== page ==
Nineteen months in, Russian President Vladimir Putin’s “special military operation” in Ukraine is an ongoing cauldron of death, terror and destruction. After 24 years of reigning over the Kremlin, Putin has reduced Russia to a one-dimensional society defined both at home and abroad by death.

Depending on estimates — Russian Ministry of Defense casualty counts are notoriously unreliable — more than 283,000 Russian soldiers have died in Putin’s wars in Chechnya, Georgia, the North Caucasus, Syria, Central African Republic and Mali. And if Kyiv’s estimate of the Kremlin’s losses is accurate, nearly 270,000 have died since Putin began his war against Ukraine on Feb. 24, 2022.

The civilian death toll is equally horrific: 90,000-plus in those other conflicts, plus nearly 10,000 Ukrainians killed alongside 18,000 injured; 554 of them children. Most are the result of Russian war crimes, including genocide, heinous crimes against humanity and torture chambers according to a UN-backed investigation.

Putin’s reign of death and terror is also playing out daily inside of Russia. He orders critics and journalists to be murdered, poisons opposition leaders and ruthlessly arranges the deaths of anyone perceived to be a threat, including, most recently, decapitating Yevgeny Prigozhin and his Wagner Group associates over the skies of greater Moscow.

As we noted in an interview for The Sun, Putin’s regime was, is and will always be a mafia state-like version of “Murder Inc.” People die in the most cruel and senseless ways, be they Russians, foreign nationals or Ukrainians.

Human life is merely a means to Putin’s ends, and he will not cease killing unless he is stopped. His four-hour meeting on Wednesday with North Korean Supreme Leader Kim Jong-un at a Siberian spaceport is proof enough of that. Putin’s intended messaging was that space may be the next intended frontier for his Kingdom of Death.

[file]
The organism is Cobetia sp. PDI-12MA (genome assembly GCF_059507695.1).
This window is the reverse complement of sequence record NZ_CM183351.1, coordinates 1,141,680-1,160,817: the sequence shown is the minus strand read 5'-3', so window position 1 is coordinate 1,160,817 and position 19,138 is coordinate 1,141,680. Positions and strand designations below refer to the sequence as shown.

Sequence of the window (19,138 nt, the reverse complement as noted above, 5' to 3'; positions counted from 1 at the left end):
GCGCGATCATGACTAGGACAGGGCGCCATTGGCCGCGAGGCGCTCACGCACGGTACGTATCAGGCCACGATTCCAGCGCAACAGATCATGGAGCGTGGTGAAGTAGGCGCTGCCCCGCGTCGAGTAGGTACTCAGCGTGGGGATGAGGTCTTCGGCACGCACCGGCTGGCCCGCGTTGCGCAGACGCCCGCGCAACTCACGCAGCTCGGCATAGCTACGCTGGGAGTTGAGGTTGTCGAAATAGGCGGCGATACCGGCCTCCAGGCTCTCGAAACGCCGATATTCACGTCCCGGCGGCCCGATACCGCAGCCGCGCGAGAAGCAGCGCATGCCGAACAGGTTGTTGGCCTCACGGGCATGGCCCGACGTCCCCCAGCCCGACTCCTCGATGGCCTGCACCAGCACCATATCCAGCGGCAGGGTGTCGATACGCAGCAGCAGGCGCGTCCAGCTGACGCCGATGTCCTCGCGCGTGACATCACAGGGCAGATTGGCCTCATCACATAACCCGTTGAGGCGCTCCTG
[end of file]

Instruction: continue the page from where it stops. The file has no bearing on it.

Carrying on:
Space will have to wait, but Kim Jong-un willingly pledged his “unconditional support” for Putin’s faltering war against Ukraine. Facing an ongoing Ukrainian counteroffensive in the Donbas and in Zaporizhzhia, Putin will likely use North Korean weapons and munitions to freeze the conflict and transform it into a “forever war.”

Ukrainian President Volodymyr Zelensky and his generals, however, are undeterred. While Putin was busy meeting Kim Jong-un, they sent greetings in the form of a devastating missile attack on the Russian naval drydocks in Sevastopol in Crimea. Early reports indicate the “Minsk” landing vessel along with the “Rostov-on-Don” submarine were severely damaged — yet another layer of Ukraine’s Multi-Domain Operation in action.

It is clear both Zelensky and Putin view the Crimean Peninsula as the “decisive terrain” of the war, control of which will decide who wins the war.

In the past month, Kyiv destroyed an S-400 anti-aircraft missile battery in eastern Crimea. As former U.S. Navy SEAL Lt. Chuck Pfarrer reported during an appearance on Michal Rachon’s Polish TV news magazine “Rock Rachon,” it was a prelude to Ukraine’s subsequent special operation forces raid that reclaimed two oil rigs Moscow had seized early in the war for use as surveillance and electronic warfare platforms.